So, yeah, a one-byte change resolves a nearly 30-year-old problem. Hooray.
 
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Agent Orange

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Do those Tandy 1000s support the PS/2 INT 15h mouse BIOS calls or the INT 11h mouse present bit? If not, the Windows 3.x PS/2 mouse driver won't even get a chance to look for the PS/2 port on the Tandys.

I have a 1000SX and as you probably know, there are no 'built in' serial ports. I've always used a Logitech bus mouse which eats up one of the 5 precious slots. I don't believe I've ever encountered a 8-bit PS/2 mouse card, but I'd be willing to give it go if I had one such animal.
 

vwestlife

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Thanks for the fixes. Another related problem I encountered was that I couldn't get the keyboard to work in Windows 3.0 on my 1000RLX, with any of the drivers it provides: 101-key Enhanced, 84-key AT, AT compatible, or 83-key PC/XT. Regardless of which one I choose, Windows 3.0 doesn't respond to my keypresses, although the BIOS still is, because eventually when the keyboard buffer fills up, it starts beeping at me.

Windows 3.1 works fine with the standard 101-key driver on the 1000RLX, but it's painfully slow.
 

Cloudschatze

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Thanks for the fixes. Another related problem I encountered was that I couldn't get the keyboard to work in Windows 3.0 on my 1000RLX, with any of the drivers it provides: 101-key Enhanced, 84-key AT, AT compatible, or 83-key PC/XT. Regardless of which one I choose, Windows 3.0 doesn't respond to my keypresses, although the BIOS still is, because eventually when the keyboard buffer fills up, it starts beeping at me.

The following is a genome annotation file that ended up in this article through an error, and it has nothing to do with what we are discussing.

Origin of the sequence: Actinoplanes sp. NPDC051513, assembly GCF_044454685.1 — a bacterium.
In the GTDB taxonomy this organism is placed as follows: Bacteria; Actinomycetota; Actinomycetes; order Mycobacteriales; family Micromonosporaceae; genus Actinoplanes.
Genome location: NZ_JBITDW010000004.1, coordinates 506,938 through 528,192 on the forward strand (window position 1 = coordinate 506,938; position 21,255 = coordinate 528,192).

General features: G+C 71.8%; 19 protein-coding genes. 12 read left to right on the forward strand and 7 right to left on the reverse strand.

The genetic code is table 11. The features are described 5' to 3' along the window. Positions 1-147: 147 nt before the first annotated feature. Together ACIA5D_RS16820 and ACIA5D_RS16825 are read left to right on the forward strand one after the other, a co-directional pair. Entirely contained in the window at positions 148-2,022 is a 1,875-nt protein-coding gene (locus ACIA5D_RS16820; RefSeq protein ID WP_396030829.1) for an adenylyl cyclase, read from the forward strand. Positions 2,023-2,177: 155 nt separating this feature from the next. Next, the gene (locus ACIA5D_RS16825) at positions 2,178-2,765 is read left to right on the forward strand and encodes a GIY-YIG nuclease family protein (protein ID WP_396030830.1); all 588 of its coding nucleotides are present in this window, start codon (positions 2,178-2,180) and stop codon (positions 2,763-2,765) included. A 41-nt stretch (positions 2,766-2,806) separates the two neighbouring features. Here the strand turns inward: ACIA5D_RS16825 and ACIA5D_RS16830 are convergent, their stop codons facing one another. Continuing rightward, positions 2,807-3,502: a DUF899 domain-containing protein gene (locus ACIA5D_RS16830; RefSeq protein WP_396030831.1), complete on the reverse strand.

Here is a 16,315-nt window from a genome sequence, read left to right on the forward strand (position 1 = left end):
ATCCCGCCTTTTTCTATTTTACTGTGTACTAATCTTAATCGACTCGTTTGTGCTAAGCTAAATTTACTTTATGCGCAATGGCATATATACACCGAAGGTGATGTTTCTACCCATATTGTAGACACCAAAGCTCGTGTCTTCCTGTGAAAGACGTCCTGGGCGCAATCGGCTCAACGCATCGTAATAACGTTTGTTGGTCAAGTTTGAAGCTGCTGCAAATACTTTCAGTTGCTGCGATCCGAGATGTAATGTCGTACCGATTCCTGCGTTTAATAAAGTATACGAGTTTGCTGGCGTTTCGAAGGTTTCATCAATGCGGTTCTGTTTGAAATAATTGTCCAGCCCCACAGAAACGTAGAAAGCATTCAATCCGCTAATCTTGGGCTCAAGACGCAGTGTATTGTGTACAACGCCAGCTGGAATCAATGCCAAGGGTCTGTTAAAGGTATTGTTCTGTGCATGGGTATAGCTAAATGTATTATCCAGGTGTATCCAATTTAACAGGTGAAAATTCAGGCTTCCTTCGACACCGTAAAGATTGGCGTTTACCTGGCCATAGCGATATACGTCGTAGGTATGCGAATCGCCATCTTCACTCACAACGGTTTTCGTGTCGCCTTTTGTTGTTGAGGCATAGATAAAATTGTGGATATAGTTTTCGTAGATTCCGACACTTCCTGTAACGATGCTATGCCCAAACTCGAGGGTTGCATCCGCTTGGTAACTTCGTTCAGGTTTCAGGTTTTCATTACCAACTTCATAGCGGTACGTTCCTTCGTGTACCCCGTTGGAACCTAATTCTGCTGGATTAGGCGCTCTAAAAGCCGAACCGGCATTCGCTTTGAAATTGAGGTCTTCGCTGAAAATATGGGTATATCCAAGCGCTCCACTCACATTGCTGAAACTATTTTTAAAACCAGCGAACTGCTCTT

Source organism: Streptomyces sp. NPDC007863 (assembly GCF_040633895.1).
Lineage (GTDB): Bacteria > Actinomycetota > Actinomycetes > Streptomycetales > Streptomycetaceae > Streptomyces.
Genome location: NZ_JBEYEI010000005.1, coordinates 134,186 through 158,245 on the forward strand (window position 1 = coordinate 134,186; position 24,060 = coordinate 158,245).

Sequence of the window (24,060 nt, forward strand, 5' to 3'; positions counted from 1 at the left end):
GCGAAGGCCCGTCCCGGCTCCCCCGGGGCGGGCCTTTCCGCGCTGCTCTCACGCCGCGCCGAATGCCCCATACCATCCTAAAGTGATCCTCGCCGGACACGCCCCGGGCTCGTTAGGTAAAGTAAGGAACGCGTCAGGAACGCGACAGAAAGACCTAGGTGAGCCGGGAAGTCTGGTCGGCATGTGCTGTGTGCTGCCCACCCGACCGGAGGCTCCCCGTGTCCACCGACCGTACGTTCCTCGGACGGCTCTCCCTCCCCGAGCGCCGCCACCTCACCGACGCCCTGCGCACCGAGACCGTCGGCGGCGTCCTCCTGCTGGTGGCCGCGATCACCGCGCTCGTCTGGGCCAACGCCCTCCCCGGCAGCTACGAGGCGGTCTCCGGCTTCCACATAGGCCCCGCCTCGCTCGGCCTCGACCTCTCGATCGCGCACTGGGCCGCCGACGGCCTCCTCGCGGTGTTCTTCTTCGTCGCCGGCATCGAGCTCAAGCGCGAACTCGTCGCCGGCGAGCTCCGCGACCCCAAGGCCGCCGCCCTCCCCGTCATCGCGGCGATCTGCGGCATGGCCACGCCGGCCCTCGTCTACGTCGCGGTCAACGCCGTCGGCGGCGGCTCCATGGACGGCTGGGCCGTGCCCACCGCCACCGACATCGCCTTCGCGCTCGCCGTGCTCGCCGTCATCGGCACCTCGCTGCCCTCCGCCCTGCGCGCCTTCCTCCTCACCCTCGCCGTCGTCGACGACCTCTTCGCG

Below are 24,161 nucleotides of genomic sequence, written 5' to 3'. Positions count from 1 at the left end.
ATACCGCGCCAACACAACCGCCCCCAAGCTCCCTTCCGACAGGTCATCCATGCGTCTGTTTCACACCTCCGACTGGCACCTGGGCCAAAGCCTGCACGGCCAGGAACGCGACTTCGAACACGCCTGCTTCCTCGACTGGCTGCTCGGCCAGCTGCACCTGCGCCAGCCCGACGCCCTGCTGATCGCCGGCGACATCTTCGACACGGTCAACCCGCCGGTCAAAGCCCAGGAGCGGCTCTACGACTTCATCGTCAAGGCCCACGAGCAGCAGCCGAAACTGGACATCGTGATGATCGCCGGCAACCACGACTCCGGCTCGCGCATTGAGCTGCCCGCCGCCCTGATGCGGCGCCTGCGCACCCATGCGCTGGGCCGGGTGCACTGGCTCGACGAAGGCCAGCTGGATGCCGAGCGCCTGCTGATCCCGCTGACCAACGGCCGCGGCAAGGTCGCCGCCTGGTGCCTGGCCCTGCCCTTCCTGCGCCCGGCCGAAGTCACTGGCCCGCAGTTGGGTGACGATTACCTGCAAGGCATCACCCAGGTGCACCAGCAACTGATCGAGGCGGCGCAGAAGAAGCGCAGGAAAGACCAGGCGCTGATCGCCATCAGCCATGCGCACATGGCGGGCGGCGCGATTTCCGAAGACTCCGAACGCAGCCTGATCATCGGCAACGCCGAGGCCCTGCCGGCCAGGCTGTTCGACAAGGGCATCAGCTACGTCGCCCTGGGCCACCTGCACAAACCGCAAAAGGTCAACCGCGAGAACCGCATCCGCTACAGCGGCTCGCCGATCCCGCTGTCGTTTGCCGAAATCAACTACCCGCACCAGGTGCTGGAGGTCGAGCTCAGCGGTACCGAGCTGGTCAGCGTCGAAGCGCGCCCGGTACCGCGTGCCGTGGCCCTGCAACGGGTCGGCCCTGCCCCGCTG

I don't run generally Windows 3.0 on the RLX, but I am familiar with that particular keyboard behavior. It seems to have something to do with running in Standard mode, as the keyboard operates normally in Real mode. I'll have to look into this.

Windows 3.1 works fine with the standard 101-key driver on the 1000RLX, but it's painfully slow.
With some tweaks, I actually find Windows 3.1 to be faster/more-responsive than Windows 3.0.
 

Cloudschatze

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Well, I was sort-of hoping that upgrading Windows 3.00 to 3.00a would resolve the keyboard issue, as it includes some relevant-sounding fixes to Standard mode operation. Alas, no. Still looking...

That said, about the only advantage I can think of to a Windows 3.0 instance over a comparable 3.1 setup on the RLX is a memory savings of ~50KB. That savings comes with a considerable loss of functionality though, including the ability to use the Tandy DAC for wave playback within Windows, and that's just sad. ;)

 

Cloudschatze

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What other tweaks did you use on 3.1?
I'd have to put together some sort of complete list, or just post the relevant configuration files. Here are a couple of of immediate recommendations though:

  • Disable TrueType fonts. (Control Panel -> Fonts -> TrueType)
  • Add "FasterModeSwitch=1" to the [standard] section of the SYSTEM.INI file. This must be done if you want to use the Tandy DAC driver.
  • Configure the system for zero wait-state operation. I wrote a little COM utility that can be called from AUTOEXEC.BAT to do this. (View attachment RLX_0WS.zip)